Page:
Along Broad Run, the sounds of rhythmic drums mingled with the white noise of Interstate 66, just a few hundred yards from Oakrum Baptist Church.
The simple stucco church was the cultural center of the post-Civil War community known as Thoroughfare and is one of its last reminders.
Earlier this month, Victoria Price, with her long silvery hair pulled back under a floppy hat, joined more than 75 other activists and representatives from Prince William County to march from the church to another encore, a field potter’s house where former Thoroughfare residents are buried.
Price was among many Thoroughfare descendants who were dismayed that this simple piece of land his family had created was about to be bulldozed before the county bought it this month to avoid damaging it. new desecration.
âFrank Fletcher was my mother’s grandfather and he built almost every house in Thoroughfare,â Price said, as the group prepared for the mile-long walk to the cemetery. âHe created the potter’s field for anyone who cannot afford to be buried. So, I have ancestors in these plots: Amerindians; mixed people; some who were freed slaves; some who have always been free people.
On December 7, the County Board of Supervisors approved a $ 300,000 deal to purchase 2 acres along the John Marshall Freeway, at the behest of the Coalition to Save the Historic Road. The group’s activism also spurred a county initiative to conduct archaeological studies of the area and tell the story of historic black settlements.
âA lot of things have been forgotten in the history books – tremendously,â Price said. “So I am here to honor the ancestors and thank the county watchdog who bought back the land that would have been completely destroyed.”
Andrea Bailey, Prince William County’s Potomac District Supervisor, said it was about more than the story of the county to her – it’s about reclamation.
âMy great-grandfather was a sharecropper. So I understand the importance of preserving history. Seeing this come to fruition for the community that loves living here is more than important. We all need to understand this community, âBailey said. âYou never know where you are going if you don’t preserve your history. “
The crowd included members of Prince William County NAACP and Unity in the Community. There was even a national presence of the regional director of the American Indian Movement. Peter Landeros, a Pascua Yaqui Indian from Arizona, represents Virginia, Washington and Maryland. He said it is not acceptable to build on top of cemeteries no matter who is in the ground.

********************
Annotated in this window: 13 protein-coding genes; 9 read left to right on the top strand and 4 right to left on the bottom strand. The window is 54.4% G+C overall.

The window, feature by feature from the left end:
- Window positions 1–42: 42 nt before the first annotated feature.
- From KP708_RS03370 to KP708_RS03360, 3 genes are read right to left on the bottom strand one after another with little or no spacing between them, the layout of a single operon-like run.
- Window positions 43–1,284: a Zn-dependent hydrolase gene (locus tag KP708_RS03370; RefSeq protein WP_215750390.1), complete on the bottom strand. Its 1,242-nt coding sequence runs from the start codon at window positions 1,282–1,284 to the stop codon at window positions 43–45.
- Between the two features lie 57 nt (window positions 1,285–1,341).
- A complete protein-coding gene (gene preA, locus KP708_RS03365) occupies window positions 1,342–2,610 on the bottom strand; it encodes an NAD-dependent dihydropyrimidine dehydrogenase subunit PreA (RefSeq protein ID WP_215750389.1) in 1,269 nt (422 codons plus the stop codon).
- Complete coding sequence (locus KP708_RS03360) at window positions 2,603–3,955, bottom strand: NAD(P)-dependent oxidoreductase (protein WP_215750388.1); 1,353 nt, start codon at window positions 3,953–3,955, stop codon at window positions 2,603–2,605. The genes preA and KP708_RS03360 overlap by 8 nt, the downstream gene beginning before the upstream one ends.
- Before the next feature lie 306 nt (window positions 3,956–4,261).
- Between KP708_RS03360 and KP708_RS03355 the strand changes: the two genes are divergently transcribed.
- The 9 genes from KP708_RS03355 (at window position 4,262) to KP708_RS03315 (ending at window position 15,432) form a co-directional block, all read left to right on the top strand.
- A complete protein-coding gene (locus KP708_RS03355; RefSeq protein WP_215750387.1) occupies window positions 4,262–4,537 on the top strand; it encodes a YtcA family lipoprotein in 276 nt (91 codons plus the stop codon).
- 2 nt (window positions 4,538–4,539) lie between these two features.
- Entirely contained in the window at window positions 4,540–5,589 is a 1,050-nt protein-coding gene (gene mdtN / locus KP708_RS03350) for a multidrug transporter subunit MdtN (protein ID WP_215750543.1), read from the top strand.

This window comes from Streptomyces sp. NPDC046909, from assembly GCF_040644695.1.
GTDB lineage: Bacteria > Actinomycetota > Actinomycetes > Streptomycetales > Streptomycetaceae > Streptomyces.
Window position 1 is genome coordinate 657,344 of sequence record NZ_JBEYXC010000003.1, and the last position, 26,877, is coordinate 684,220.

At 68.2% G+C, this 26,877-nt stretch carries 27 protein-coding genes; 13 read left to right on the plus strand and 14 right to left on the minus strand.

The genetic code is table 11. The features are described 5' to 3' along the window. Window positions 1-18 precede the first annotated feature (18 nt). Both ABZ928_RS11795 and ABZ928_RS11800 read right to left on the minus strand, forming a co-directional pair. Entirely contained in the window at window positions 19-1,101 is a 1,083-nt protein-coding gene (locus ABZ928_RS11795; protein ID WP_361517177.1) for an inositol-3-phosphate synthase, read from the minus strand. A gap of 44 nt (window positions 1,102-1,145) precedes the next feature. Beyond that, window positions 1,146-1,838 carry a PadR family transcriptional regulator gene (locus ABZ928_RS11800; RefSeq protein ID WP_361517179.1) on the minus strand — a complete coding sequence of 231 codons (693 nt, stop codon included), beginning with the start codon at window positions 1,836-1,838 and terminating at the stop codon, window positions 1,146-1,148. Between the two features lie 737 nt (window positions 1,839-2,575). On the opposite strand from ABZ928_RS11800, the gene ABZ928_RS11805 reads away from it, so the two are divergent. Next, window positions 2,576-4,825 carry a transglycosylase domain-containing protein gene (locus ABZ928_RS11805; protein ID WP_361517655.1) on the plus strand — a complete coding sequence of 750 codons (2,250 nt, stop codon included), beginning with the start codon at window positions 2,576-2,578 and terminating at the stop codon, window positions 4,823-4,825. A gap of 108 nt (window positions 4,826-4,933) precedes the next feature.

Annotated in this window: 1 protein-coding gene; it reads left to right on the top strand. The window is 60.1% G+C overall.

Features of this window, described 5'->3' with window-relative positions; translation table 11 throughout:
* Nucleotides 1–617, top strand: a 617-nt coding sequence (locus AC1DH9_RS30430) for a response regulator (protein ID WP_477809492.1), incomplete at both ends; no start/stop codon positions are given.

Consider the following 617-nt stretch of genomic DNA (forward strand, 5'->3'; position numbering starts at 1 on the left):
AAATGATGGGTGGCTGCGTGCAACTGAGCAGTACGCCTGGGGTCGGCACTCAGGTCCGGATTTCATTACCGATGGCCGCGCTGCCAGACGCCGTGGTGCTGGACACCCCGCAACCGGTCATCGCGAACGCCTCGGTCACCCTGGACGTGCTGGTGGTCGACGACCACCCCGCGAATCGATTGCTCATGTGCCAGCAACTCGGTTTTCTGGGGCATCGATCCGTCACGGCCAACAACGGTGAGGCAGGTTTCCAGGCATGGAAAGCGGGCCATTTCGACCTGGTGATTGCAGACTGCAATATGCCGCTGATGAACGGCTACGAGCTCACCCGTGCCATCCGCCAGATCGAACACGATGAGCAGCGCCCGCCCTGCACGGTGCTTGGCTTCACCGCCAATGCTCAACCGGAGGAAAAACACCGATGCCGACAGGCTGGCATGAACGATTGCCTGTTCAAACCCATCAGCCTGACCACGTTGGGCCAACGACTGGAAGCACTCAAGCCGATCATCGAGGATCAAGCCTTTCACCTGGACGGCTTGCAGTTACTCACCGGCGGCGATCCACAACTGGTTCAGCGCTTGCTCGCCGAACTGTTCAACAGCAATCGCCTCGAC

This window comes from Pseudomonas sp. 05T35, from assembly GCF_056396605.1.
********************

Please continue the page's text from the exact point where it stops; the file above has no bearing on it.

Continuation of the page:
âThe most important thing here is that there are Native American graves, and there is a federal law that says they are supposed to stop immediately and that was ignored,â Landeros said. âThey did it to us for years and years and years. They have desecrated our cemeteries since the day they arrived here. No more.”
Frank Washington of the Thoroughfare Coalition said the community has always relied on faith, love and family.
âThis is the legacy you want Thoroughfare to always keep: a place of love, faith and to move forward with it at heart, no matter what we are faced with,â Washington told the gathering. “Although we encountered a lot of animosity from time to time, we retained our sense of morals and values.”
Sheila Hansen, a member of the Shawnee Ancestry Coalition, noted that the group marched with wreaths to honor a few World War I veterans, including Moses Johnson, who was buried in the Potter’s Field.
âThese World War I veterans fought for this country and served this country when this country did not serve them,â said Hansen. “But we are going to honor them and thank them for their service and thank them for their life and all of those ancestors who rest here in Thoroughfare.”
Bailey told InsideNoVa the goal is to “ensure that we honor and respect those who have continued, as well as the church and community that reside here.” This is what we do to make sure we are one community.